eeze, Thanks for the nice comment on my painting titled " Still Standing". I did not see your new sketch as I rarely visit the other venues but I just had a look. Very nice. Your back lit sky and warmth in the water works so well. I also like the color on the top of the waves as that is probably what one would see considering the strength of the light source and direction. I will assume that you are creating this from your head? Tough to do and make it look real especially with reference to the lighting but overall you did a great job. The water is totally believable. If I was to suggest anything, and I believe I previously mentioned this and Iâ€™ll say it again, only my prospective and from someone who is committed to creating real believable paintings. Iâ€™ll try to keep this short. The palm trees and other vegetation in the foreground appear still weak in relation to color pigment strength and detail. However, I am not suggesting that you start throwing in a lot of strong
ight colors. These objects in the foreground are so close that the viewer will expect to see some stronger contrasting colors in the trunk and leaves. If there happens to be a dark shadow over this foreground, then, make the darks darker ( warm dark, not cool) so they stand out a bit more. This will go back to your initial layout or lack of. If you paint and create as you go, you may end up painting yourself in a corner and taking away from the overall beauty of what you have already so successfully accomplished in the mid and background. Because you have positioned these dominant features in the foreground, up front and personal, you are forced to address them properly ( more color strength and finer detail) or they will just not look right which will pretty well effect the entire painting. Find a decent picture of a palm tree and use that as a reference. I personally think they will work very well if painted properly and be a definite asset to this work but you have to do your homework. I would never dare include anything in the mid or foreground of a painting unless I was crystal clear as to how it looks in real time and light and of course detail. With the proper resource material I have a good chance of completeinmg the initial plan or layout. If I am working on say some foreground rocks for a ocean painting, I will take them home and set them up in my studio ( as long as there not to big ).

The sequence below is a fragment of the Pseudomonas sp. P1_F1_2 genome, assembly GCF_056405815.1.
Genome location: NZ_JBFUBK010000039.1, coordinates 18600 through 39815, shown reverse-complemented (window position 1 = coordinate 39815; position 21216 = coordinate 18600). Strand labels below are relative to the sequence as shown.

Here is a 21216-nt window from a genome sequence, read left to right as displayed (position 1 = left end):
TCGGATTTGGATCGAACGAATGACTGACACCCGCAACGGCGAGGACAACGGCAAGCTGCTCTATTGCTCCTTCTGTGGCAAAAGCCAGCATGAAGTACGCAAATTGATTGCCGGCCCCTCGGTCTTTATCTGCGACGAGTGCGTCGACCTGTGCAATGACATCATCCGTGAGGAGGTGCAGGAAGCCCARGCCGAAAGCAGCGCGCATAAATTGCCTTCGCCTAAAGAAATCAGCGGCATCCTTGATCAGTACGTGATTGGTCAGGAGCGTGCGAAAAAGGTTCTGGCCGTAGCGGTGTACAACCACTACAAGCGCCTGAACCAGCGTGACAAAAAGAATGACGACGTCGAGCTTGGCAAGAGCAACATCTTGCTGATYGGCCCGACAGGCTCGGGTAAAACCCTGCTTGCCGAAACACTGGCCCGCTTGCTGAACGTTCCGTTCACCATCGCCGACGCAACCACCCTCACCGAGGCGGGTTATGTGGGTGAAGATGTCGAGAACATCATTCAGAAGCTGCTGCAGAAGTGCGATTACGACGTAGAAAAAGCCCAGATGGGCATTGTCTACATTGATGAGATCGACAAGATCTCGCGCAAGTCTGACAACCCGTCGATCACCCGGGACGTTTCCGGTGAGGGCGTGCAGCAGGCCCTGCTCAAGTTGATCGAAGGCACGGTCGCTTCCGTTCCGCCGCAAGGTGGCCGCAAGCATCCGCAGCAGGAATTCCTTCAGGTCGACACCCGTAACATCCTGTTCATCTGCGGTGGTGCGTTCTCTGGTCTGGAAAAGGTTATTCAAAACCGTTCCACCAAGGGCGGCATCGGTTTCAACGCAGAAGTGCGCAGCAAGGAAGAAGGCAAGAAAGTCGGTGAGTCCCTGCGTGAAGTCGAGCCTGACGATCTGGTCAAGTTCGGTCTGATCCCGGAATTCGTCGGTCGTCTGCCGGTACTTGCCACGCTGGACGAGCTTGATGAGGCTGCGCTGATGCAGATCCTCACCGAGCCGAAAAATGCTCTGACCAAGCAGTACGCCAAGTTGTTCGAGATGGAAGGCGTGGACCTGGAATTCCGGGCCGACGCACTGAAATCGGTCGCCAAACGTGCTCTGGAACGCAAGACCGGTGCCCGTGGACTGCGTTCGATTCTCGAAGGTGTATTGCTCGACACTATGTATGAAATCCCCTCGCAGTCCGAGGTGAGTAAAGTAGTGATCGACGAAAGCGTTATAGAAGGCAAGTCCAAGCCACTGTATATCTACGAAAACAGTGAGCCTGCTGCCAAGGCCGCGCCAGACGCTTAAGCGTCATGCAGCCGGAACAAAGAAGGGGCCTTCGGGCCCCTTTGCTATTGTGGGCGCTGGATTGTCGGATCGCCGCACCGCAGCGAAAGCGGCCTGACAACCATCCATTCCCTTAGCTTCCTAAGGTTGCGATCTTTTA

Again, I hope this was of some help. It is so important to understand the relationship between the primary colors and how to create the illusion of depth. I am still and will always be working to improve my color skill and knowledge. Someone can tell me how to fix a particular color problem in a specific painting and it will probably look good to me and thatâ€™s what counts. However, I will probably run into a similar problem the next time.
It reminds me of the biblical parable, Give a hungry person a fish and heâ€™s good for a day, teach him how to fish and heâ€™s good for a life time.
Pretty short eh?